Juvenile Offender (Sentence, Salisbury).

Oral Answers to Questions — Government Departments. – in the House of Commons at on 14 June 1932.

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Photo of Major James Despencer Robertson Major James Despencer Robertson , Salisbury

(by Private Notice) asked the Home Secretary with reference to the case of Frederick Hayter, aged 17, who was sentenced to six months' imprisonment for abduction at Salisbury Assizes on 28th May, whether in view of the facts which were brought to his notice on 30th May, he has yet arrived at any decision as to the reduction of this sentence?

Photo of Hon. Oliver Stanley Hon. Oliver Stanley , Westmorland

My right hon. Friend has given careful consideration to this case. Hayter was convicted not only of abduction but of two charges of unlawful carnal knowledge of a girl of 15 years, and it was clear from the evidence that he was fully aware of the girl's age. In passing sentence, the learned judge said that it was quite impossible to pass the offence over without punishment, and that it was not a. suitable case for a Borstal Institution. Hayter is now in the special Young Prisoners Centre at Bristol Prison. It was open to Hayter to apply free of cost to the Court of Criminal Appeal for leave to appeal against his sentence, but although his rights in this respect were fully explained to him he did not avail himself of them. No new facts have been brought to the notice of my right hon. Friend, and he regrets that he can find no grounds which would justify him in recommending any interference with the sentence passed by the Court.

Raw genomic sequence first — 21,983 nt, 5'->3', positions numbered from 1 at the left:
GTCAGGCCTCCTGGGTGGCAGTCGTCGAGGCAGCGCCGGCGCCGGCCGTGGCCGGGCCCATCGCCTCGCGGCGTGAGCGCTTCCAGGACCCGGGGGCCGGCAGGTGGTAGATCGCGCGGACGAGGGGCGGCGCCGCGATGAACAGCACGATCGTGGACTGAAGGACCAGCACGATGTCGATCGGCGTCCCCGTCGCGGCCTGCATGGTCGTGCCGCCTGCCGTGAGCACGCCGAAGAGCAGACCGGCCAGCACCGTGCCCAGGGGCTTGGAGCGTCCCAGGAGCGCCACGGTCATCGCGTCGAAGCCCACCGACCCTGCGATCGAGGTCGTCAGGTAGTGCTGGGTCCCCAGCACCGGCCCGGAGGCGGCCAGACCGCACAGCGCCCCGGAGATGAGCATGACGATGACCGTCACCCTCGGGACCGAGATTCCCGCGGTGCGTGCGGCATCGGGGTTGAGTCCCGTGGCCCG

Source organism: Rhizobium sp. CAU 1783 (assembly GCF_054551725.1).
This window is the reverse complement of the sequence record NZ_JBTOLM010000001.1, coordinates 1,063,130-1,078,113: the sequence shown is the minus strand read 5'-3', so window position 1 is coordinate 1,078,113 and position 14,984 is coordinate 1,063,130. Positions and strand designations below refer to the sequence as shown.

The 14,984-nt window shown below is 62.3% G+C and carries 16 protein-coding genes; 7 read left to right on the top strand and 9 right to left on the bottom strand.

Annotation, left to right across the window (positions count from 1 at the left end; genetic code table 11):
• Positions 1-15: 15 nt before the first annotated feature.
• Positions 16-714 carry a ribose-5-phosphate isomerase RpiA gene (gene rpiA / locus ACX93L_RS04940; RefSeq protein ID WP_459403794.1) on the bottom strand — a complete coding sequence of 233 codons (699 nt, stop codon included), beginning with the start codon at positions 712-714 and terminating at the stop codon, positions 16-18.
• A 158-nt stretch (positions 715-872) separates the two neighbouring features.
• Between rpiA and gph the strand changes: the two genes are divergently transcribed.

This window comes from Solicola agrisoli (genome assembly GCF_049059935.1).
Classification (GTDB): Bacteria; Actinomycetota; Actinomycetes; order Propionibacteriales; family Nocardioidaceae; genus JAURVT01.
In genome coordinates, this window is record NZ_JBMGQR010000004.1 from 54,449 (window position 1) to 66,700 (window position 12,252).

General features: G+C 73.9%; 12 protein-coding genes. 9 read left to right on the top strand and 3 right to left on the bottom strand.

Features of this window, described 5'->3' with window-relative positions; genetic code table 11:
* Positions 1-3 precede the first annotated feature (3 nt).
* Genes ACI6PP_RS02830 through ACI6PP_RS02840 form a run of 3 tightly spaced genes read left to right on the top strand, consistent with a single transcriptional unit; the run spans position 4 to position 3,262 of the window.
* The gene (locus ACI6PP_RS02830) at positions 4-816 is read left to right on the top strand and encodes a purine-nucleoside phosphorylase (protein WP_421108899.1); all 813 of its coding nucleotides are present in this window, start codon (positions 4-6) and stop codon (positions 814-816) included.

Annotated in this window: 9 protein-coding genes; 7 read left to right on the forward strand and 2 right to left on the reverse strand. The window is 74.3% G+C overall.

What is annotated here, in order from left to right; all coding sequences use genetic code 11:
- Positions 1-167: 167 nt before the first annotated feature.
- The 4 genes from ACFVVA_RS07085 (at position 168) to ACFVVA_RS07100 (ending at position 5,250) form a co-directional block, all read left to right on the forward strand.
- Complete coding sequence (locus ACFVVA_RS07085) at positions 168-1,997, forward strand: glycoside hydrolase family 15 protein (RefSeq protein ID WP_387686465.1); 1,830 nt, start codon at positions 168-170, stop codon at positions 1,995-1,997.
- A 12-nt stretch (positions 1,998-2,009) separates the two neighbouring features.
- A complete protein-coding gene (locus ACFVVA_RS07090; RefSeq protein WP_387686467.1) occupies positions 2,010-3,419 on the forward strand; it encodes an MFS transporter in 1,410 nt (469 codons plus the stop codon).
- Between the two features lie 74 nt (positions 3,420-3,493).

Photo of Major James Despencer Robertson Major James Despencer Robertson , Salisbury

Is it not within the province of the Home Secretary to exercise the prerogative of mercy, and, in the case of a boy of 17 who hitherto has borne an unblemished character, could he not see his way, if not to wipe out the sentence, at any rate to reduce it.

Photo of Hon. Oliver Stanley Hon. Oliver Stanley , Westmorland

It is, of course, part of the duty of the Home Secretary in suitable cases, but, as my answer shows, my right hon. Friend does not consider this a suitable case in which to exercise that function.